University of Chicago Law School
In An Intersectional Critique of Tiers of Scrutiny, Professors Devon Carbado and Kimberlé Crenshaw infuse affirmative action with an overdue dose of intersectionality theory. Their intervention, which highlights the disfavored remedial status of Black women, exposes equality law as an unmarked intersectional project that “privileges the intersectional identities of white antidiscrimination claimants.”
This latent racial privilege rests on two doctrinal pillars. First, single-axis tiers of scrutiny, which force claimants and courts to view discrimination in either/or terms (that is, race-based or gender-based or class-based), contravene intersectionality’s core insight that “people live their lives co-constitutively as ‘both/and,’ rather than fragmentarily as ‘either/or.’” Equal-protection doctrine, we might say, is “intersectionality-blind.”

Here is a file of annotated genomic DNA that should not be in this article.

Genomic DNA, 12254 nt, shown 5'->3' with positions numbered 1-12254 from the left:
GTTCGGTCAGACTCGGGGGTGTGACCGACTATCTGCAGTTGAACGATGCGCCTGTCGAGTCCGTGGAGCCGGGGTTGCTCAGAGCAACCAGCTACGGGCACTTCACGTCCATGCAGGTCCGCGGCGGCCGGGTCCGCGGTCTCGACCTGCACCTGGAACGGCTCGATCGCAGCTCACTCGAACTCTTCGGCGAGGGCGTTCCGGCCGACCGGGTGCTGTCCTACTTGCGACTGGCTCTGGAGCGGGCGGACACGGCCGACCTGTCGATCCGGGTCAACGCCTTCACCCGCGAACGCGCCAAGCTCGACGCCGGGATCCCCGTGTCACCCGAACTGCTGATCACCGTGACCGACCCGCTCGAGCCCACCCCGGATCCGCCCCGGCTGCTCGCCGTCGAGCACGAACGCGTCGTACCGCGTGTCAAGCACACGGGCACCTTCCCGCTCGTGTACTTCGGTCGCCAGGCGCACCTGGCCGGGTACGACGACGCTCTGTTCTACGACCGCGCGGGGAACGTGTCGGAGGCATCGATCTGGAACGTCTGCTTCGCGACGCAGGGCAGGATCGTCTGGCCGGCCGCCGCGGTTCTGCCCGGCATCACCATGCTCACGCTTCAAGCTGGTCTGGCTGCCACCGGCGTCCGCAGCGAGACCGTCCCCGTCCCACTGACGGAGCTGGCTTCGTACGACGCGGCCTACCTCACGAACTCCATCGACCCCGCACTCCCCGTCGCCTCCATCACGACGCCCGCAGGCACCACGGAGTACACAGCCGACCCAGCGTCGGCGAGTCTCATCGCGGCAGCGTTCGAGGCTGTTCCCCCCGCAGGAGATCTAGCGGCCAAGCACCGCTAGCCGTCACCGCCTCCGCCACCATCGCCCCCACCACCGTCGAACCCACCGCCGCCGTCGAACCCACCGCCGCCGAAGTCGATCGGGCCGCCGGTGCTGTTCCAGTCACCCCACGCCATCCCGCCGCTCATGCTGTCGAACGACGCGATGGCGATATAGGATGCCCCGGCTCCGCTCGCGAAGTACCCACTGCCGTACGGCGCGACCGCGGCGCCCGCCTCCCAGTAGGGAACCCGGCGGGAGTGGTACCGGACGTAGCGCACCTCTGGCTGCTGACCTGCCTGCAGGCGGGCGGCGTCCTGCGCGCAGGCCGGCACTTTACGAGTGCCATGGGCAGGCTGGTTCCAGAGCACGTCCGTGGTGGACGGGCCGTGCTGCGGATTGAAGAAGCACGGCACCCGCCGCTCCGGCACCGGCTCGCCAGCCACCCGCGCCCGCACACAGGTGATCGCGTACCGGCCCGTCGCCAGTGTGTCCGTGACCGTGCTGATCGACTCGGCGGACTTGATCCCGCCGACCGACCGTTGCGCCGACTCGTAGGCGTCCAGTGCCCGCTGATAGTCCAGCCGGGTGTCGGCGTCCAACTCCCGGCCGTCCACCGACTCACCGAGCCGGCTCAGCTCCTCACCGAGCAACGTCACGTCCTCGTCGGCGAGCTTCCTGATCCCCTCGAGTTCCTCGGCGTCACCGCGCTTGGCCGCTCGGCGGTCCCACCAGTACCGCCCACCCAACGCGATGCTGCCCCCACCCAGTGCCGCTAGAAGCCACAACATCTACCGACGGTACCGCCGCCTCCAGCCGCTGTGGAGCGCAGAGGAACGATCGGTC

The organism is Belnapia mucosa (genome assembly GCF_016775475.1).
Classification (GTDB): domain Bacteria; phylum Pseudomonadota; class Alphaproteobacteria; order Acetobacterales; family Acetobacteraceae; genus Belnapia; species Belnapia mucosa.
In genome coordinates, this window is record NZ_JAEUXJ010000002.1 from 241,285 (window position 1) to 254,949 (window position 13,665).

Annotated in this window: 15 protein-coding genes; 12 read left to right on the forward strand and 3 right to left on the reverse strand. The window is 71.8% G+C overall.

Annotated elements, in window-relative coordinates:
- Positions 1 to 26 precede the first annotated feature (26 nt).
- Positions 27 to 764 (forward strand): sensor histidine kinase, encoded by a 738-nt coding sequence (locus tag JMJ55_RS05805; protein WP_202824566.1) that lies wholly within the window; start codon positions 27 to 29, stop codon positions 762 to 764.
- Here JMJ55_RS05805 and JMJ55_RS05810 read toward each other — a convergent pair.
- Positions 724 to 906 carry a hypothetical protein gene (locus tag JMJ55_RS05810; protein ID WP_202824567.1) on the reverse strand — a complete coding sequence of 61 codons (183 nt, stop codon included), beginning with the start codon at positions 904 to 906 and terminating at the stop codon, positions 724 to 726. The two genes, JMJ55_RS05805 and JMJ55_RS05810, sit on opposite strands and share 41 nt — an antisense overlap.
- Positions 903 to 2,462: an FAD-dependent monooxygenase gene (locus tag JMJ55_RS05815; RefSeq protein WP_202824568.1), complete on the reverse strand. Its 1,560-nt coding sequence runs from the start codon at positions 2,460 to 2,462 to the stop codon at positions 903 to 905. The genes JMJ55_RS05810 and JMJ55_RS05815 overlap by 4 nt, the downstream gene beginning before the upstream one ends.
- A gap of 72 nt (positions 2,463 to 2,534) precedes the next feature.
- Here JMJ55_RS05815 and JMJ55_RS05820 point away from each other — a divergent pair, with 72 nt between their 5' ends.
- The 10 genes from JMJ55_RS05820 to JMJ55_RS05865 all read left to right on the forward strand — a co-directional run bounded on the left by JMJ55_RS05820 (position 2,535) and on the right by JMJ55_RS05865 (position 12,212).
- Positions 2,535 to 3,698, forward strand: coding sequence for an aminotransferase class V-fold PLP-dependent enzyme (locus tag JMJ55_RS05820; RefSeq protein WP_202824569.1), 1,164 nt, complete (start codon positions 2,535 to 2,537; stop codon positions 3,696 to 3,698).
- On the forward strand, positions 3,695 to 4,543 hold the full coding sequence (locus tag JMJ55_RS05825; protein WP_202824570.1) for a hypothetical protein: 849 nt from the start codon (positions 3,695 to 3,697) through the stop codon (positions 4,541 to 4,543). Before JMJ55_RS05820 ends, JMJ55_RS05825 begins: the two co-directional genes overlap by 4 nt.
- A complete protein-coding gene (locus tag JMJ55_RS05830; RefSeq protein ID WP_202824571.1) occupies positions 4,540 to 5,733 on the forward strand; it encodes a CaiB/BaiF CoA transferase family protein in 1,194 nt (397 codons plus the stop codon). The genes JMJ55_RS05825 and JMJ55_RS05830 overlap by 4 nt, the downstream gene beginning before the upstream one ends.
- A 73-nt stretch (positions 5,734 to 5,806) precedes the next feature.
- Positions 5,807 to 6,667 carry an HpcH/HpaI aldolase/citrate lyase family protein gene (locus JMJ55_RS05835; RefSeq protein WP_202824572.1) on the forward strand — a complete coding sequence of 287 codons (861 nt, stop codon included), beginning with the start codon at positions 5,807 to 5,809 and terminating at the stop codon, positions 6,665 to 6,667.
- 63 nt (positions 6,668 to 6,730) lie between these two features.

Second, intersectional blindness exists alongside colorblindness—a racial ideology hostile to race-conscious remedies. This pairing yields an equality regime that favors intersectional subjects whose racial identity is decoupled from their disadvantage (e.g., poor whites) and those who reap racial advantage through the daily churn of ostensibly neutral “market forces” (e.g., class-privileged whites).
Jonathan P. Feingold,
"All (Poor) Lives Matter": How Class-Not-Race Logic Reinscribes Race and Class Privilege,
University of Chicago Law Review Online
Available at: https://scholarship.law.bu.edu/faculty_scholarship/1019